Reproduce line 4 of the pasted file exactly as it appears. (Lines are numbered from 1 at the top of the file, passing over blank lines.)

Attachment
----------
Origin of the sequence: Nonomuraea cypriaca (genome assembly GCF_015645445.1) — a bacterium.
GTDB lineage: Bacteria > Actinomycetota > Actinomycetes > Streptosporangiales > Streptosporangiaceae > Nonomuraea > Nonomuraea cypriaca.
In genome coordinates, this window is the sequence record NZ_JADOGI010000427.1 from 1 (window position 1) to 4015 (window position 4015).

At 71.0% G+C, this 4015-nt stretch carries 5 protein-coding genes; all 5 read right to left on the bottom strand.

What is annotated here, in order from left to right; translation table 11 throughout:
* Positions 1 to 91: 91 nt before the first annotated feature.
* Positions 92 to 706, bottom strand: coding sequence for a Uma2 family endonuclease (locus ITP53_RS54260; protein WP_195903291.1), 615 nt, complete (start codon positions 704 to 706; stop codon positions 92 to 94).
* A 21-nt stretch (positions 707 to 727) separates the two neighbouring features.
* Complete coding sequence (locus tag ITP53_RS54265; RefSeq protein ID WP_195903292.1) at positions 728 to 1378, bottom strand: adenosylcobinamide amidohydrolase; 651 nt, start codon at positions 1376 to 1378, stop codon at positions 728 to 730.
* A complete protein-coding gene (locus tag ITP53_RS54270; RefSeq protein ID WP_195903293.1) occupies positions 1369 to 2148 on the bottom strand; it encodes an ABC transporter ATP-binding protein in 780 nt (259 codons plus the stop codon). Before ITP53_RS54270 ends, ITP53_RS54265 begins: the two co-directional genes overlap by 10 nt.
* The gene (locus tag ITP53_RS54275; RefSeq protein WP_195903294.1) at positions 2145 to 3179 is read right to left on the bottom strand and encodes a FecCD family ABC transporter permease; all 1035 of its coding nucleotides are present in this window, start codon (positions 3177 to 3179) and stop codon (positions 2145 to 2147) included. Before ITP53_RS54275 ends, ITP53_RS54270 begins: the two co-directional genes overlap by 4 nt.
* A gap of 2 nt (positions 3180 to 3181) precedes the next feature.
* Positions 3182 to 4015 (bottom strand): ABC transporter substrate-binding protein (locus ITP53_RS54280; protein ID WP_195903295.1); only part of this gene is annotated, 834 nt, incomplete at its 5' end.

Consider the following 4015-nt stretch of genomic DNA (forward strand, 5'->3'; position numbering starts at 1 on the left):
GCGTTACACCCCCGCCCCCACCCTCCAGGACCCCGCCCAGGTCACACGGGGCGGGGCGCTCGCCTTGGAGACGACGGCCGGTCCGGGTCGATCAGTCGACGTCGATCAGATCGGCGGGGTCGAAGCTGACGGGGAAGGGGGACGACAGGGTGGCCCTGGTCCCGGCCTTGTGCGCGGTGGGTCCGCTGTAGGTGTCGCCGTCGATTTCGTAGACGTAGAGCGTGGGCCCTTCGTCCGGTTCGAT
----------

At 71.0% G+C, this 4015-nt stretch carries 5 protein-coding genes; all 5 read right to left on the bottom strand.